“I repeat that it’s my responsibility, but I’d also like to think the referee got home and thought, “What did I do during a decent friendly, in a good game? What did I do for it to end this way?”
“Having said that, I do take responsibility for what happened.
“The team arrived there very tired. It was the last day and the last game after a three-and-a-half-hour coach journey from Portugal to Seville. It was incredibly hot even though we played in the evening. I also can’t forget the [Edin] Dzeko situation because it’s the truth. It was a strange one. There was a feeling that he was going to another club, but there were also doubts: “He’s going, someone else is joining or maybe not..”
“I felt the players were more worried about that situation than they were focused on finishing pre-season.
“I think we played well for 50 or 55 minutes and were very competitive once again. Eldor Shomurodov performed well having arrived just two days earlier. He immediately showed us what sort of player we have, but then it ended badly.
“Maybe that’s also a good thing for us because we then had a day’s rest. When we got back, we analysed everything that went on during the game, from the positives to the negatives, and at the time, I was myself and told to the players in the same way that I’m telling you, “I’m responsible for the lack of emotional control that we showed there.”
“Those two weeks in Portugal were, however, very important for us.”
On Tammy Abraham and the unexpected departure of Edin Dzeko:
“First of all, I have to say the general manager and owners have been brilliant. The boss Dan, Ryan and Tiago have all been wonderful. The reality is that we started pre-season thinking that we had Dzeko and what happened was a bit of a surprise for all of us.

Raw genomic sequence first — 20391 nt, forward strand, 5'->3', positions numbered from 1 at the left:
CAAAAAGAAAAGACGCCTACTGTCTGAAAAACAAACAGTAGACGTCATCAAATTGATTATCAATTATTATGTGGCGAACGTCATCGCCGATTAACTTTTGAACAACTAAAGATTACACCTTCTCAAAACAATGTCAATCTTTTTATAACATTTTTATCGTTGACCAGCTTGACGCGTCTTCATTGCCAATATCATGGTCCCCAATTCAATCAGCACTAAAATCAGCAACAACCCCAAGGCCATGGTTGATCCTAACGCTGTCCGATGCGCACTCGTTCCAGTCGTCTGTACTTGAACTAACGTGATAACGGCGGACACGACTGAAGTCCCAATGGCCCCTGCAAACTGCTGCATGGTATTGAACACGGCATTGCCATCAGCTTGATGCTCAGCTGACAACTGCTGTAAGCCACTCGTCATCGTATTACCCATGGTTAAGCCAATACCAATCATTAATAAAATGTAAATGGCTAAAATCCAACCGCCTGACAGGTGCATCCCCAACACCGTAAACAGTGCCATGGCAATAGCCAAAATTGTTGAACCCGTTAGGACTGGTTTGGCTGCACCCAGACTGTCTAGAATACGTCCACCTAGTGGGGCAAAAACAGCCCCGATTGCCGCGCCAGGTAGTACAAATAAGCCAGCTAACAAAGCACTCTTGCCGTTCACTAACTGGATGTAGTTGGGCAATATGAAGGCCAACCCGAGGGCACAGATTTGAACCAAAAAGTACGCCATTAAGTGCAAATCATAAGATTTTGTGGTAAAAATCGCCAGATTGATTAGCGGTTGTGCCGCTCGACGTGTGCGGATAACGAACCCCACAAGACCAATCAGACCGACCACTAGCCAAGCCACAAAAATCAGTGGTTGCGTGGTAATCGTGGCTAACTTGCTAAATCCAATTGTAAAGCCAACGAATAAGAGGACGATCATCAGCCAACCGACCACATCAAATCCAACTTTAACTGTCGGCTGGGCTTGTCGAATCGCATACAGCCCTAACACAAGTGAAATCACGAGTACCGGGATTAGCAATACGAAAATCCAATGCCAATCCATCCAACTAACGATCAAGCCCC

“In an incredibly difficult market and in a financial situation that is difficult for every, or more precisely, almost every club, having the willingness, the ambition, the respect for the fans and reacting in this way after losing Dzeko and bringing in Tammy Abraham was a real coup. Even if he hadn’t joined, I still would’ve had a positive view of the owners and the general manager, given that they did everything possible to react to the departure of a top player like Dzeko. They’ve been fantastic.
“As for Tammy, I prefer to say “wait and see”. I say that with total confidence. I’ve known him since he was a boy. He’s never played for me because he was a 14-, 15 and 16-year-old boy when I was at Chelsea, but I know him very well. I know him as a player, a person and in terms of his mentality. I know how he made the decision to leave the Premier League, which is always tough for an English player. That tells me so much about him because when you leave the Premier League, you do so because you’re ambitious. You leave because you want to get back into your national team, because you want to play at the World Cup, because you want success outside of England, where not that many English players have had brilliant careers. He comes here with that ambition and we hope to see his best qualities as a player. With Tammy, Eldor and Borja [Mayoral], we have attacking options that I’m very pleased about.
“We don’t have the experience of players who are 30, 33 or 35. We don’t have the experience that you might see at Juve with Cristiano, at Milan with [Olivier] Giroud and Zlatan, [at Atalanta] with [Luis] Muriel and [Duvan] Zapata, given they are all established and have a wealth of experience. We don’t have that, but in terms of potential, I couldn’t be happier with the players that we have.”